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Barite | Level 11



I currently export from SAS to excel with a proc export procedure.


PROC EXPORT DATA=msrflow.msrflow_batch_totals
outfile= &exportoutfiletot
dbms=xlsx replace;

Right now it works as intended.  The udpated data replaces the sheet that is in the current workbook.  In the actual excel file I am trying to create dynamic pivot tables on a separate sheet that will auto update when the data in the sheet is updated from SAS.  I have not found a great way to do this dynamically.  I was trying to format the data that is updated as a table in excel so the pivot tables would dynamically update, however, each time I export fresh data from SAS, the formatted table of the data is overwritten with just the raw data.


My ultimate question here is how can I export the data so all of my pivot tables will work correctly with updated data from the sheet I am exporting to?



Barite | Level 11
Without reading through this in depth, is this a completely hands off approach? Everything is automated in my process right now. The scheduler runs a process flow in Enterprise Guide (which kicks off a program with the proc export above). Then the worksheet is downloaded to the network.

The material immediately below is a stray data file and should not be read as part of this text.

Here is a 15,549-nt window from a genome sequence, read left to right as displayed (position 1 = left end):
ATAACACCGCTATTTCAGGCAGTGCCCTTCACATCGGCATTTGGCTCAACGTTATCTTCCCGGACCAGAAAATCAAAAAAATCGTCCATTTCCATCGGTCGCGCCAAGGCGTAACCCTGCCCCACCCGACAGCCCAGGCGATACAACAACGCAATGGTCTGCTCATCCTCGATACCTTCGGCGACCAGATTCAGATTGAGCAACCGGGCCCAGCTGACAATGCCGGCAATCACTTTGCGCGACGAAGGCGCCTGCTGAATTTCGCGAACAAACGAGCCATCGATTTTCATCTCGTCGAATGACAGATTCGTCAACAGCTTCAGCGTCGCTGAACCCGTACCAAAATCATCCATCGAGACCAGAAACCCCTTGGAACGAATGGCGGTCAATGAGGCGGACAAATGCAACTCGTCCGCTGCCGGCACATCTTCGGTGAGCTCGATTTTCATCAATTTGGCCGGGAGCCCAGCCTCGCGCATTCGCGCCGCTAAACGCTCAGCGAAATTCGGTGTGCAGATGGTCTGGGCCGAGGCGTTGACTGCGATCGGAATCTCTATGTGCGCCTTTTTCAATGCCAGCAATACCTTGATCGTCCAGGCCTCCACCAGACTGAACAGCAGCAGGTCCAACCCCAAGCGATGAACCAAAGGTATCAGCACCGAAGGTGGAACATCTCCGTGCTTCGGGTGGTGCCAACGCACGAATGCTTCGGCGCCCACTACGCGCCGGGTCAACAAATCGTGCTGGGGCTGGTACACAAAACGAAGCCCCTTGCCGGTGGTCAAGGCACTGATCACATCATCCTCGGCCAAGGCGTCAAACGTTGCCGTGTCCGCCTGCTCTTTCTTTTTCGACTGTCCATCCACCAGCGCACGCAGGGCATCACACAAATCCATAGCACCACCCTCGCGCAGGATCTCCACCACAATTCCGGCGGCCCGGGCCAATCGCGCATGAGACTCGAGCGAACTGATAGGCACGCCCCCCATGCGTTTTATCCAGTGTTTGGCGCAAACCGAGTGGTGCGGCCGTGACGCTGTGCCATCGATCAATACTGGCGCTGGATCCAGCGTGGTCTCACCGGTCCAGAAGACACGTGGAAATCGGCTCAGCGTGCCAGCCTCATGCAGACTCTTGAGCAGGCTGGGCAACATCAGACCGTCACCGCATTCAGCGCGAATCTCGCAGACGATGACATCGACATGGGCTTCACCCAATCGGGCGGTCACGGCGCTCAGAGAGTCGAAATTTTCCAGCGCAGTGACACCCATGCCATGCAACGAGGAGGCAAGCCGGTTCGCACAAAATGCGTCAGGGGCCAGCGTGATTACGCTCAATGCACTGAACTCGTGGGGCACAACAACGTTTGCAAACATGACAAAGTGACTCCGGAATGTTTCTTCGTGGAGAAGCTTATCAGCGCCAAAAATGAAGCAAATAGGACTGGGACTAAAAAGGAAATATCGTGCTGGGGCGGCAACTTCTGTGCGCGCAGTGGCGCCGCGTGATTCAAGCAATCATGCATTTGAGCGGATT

I have a power shell script that opens the workbook and prints the first sheet as a pdf and saves it to another location. The problem is that once the power shell opens the workbook and it’s refreshed, none of the pivot tables on that first sheet are updated because the new data in the sheets it is coming from has been over written with the new data from the export.

Clear as mud? 🙂
Barite | Level 11
Yes. There is much more formatting flexibility within excel than the options in Enterprise Guide that I’ve found. If there is something better in EG I’m missing then that would we great.
Opal | Level 21

I don't think the macro will work with Enterprise Guide. If you have access to a copy of SAS, on either a Windows-based machine or Windows-based server, the macro would do what you want. It's intended to submit code, like your proc export code, but that uses vb script to (1) copy and paste your data to a range that you specify (i.e., not a predefined range); (2) not alter existing formats; and/or (3) use an existing workbook or template as a template to paste data into a range.


Yes, it can be run as a totally hands-off approach.


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